Nilüfer Yanya’s voice is engulfed in the blare of passing sirens. The 22-year-old singer is at home in West London when Music Week drops by, and the soundtrack is fitting – the capital city seeps from her songs just as it did from early material by Adele, Jamie T and King Krule. Loose, jazzy and low, the BBC Sound Of 2018 nominee’s music is unbothered and unpredictable, her guitar style a product of solo experimentation and lessons from The Invisible’s Dave Okumu. Yanya’s 2016 EP Small Crimes (from which Keep On Calling has amassed almost three million Spotify streams) and her subsequent singles paint a picture of an artist who does exactly as she pleases. And, with recent track Thanks 4 Nothing increasing anticipation ahead of her debut album, she’ll continue to do so.
“The guitars are angrier now. I’m not angrier, but there’s more expression,” she says slowly, before the first of many long pauses. “Releasing music once you’ve already done it is weird, you’re trying to rebel against what people are saying [about you]. It’s really important not to listen, it’s your music at the end of the day, so who cares? I don’t want to be this genre or that genre, or to be put in a niche.”
Even the music business might struggle to find a pigeonhole for Nilüfer Yanya. Raised by parents with Turkish, Irish and Bajan heritage in West London, she grew up on Nina Simone, Amy Winehouse and the Pixies, before turning to The Strokes and The Libertines. Yanya is hardened by London’s unforgiving open mic circuit, and shrugs off the industry’s embrace. “The industry is just people. My team is small and I don’t think it’s going to suddenly expand,” she says. “It still feels like I’m going out, playing and no one’s really listening, I kind of like that. It doesn’t feel like much has changed, you can’t expect to hold everyone’s attention constantly.”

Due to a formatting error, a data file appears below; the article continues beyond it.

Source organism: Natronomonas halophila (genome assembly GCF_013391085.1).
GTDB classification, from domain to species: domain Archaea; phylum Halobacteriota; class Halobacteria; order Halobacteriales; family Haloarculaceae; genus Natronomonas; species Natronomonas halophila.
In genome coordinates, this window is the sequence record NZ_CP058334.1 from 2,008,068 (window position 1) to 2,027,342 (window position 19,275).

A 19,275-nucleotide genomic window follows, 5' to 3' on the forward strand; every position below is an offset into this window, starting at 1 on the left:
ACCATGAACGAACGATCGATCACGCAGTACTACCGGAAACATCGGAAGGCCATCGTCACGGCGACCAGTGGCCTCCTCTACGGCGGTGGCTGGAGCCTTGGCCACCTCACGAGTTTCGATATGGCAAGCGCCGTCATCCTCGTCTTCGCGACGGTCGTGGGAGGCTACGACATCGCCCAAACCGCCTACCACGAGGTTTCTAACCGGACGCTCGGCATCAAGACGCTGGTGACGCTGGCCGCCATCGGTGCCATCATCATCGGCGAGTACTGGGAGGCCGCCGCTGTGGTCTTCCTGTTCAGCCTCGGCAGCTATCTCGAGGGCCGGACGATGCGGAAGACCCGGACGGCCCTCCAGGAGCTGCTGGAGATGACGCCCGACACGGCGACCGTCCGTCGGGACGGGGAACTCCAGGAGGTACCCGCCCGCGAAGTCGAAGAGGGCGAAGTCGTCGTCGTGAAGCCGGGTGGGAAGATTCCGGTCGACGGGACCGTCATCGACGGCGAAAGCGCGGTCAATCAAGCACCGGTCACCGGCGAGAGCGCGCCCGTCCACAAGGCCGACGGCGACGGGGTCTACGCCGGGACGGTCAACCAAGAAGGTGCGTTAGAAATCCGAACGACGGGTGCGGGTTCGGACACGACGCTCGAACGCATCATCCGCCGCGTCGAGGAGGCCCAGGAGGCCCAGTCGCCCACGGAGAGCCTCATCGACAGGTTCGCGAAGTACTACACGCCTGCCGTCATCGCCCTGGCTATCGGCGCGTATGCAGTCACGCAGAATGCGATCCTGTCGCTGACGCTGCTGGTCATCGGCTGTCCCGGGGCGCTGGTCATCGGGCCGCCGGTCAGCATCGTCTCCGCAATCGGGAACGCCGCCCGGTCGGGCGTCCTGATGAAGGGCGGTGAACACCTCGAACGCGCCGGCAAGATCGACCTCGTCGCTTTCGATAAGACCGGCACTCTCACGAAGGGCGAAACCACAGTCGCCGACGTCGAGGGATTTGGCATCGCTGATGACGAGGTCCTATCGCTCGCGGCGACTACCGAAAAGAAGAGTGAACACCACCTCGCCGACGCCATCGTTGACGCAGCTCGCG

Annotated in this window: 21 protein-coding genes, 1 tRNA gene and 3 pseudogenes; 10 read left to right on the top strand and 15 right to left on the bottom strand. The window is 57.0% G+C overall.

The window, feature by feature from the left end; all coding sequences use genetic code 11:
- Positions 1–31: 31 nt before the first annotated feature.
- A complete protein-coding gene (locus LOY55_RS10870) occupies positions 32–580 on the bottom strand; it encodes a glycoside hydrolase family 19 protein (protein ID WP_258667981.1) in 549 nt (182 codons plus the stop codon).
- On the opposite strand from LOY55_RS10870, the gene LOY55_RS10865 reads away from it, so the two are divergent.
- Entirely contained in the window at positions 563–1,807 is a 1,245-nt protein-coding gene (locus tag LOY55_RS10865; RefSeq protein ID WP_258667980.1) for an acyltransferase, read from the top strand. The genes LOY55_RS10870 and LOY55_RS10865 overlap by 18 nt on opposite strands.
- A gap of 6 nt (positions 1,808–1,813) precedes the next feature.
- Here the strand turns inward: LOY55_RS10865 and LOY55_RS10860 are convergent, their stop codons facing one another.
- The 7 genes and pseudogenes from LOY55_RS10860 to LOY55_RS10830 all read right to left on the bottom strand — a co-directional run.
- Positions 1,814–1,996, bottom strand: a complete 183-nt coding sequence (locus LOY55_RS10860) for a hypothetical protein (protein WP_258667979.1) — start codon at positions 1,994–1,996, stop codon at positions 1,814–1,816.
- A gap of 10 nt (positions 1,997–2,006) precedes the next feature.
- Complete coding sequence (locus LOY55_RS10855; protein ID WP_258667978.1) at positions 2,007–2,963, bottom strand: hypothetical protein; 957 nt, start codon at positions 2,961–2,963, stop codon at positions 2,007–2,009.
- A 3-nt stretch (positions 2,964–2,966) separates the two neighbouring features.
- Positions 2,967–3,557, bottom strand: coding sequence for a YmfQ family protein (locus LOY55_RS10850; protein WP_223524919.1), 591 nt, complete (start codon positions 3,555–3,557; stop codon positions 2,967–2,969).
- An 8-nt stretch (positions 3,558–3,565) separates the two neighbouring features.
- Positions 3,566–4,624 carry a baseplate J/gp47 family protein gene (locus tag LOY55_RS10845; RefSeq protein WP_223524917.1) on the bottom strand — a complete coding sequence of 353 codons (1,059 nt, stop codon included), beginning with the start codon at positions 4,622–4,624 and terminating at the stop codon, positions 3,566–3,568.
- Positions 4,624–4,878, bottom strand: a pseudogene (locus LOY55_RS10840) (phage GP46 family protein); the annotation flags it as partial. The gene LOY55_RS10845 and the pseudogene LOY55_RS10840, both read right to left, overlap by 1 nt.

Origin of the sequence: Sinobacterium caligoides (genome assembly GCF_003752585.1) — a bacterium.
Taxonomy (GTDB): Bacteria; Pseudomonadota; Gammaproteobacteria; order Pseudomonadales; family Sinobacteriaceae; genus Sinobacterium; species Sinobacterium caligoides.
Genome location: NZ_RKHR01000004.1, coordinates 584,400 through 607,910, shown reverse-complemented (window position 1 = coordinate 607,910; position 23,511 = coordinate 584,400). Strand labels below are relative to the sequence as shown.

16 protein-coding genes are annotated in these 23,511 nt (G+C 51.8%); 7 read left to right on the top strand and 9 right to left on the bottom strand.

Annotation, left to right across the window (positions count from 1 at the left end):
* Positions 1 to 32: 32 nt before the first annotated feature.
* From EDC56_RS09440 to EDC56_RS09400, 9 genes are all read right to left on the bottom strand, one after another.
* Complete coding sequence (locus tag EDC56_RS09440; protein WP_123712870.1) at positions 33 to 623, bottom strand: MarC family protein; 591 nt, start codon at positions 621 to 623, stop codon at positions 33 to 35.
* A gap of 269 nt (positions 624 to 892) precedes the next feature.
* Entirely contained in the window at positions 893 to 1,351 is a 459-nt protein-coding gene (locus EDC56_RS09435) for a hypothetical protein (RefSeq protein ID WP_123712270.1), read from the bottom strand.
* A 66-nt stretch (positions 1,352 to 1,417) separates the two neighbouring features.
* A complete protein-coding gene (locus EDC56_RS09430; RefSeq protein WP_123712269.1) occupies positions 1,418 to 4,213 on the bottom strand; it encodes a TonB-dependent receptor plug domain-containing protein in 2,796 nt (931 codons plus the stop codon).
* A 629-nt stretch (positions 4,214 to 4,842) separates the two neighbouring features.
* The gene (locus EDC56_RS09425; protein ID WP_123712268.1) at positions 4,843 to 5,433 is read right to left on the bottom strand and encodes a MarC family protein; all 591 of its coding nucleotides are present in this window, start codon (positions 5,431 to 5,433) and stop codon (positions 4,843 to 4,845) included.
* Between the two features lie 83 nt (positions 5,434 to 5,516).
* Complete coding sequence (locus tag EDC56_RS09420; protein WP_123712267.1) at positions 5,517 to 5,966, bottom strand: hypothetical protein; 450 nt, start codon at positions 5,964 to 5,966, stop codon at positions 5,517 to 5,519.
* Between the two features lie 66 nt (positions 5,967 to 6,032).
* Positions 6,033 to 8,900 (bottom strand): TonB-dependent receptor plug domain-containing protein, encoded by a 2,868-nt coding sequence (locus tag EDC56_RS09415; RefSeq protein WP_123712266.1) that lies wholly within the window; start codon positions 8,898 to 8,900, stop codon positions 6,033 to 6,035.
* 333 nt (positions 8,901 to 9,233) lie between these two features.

Indeed, Yanya is still acclimatising to any attention at all: “Before it was just me, now it’s me in terms of music and then me as well. It’s hard to know where one starts and ends.” Artists In Transit, Yanya’s outreach project with refugees in Athens, is part of the equation too, and she doesn’t want its message affected by her increasing profile. “It’s important to help people and give back as much as you think you can. I would be doing this anyway, and I can’t really say, ‘I can’t talk about it’. I should definitely push it if I can with music.” Yanya’s journey promises much intrigue, not that she’s given it much thought. “Music is my dream and I’m really excited,” she concludes. “But you think, ‘What do I want to get to now?’ When you’re young, you don’t really think past the point of leaving school…” Point made, her voice is lost to the sirens once again.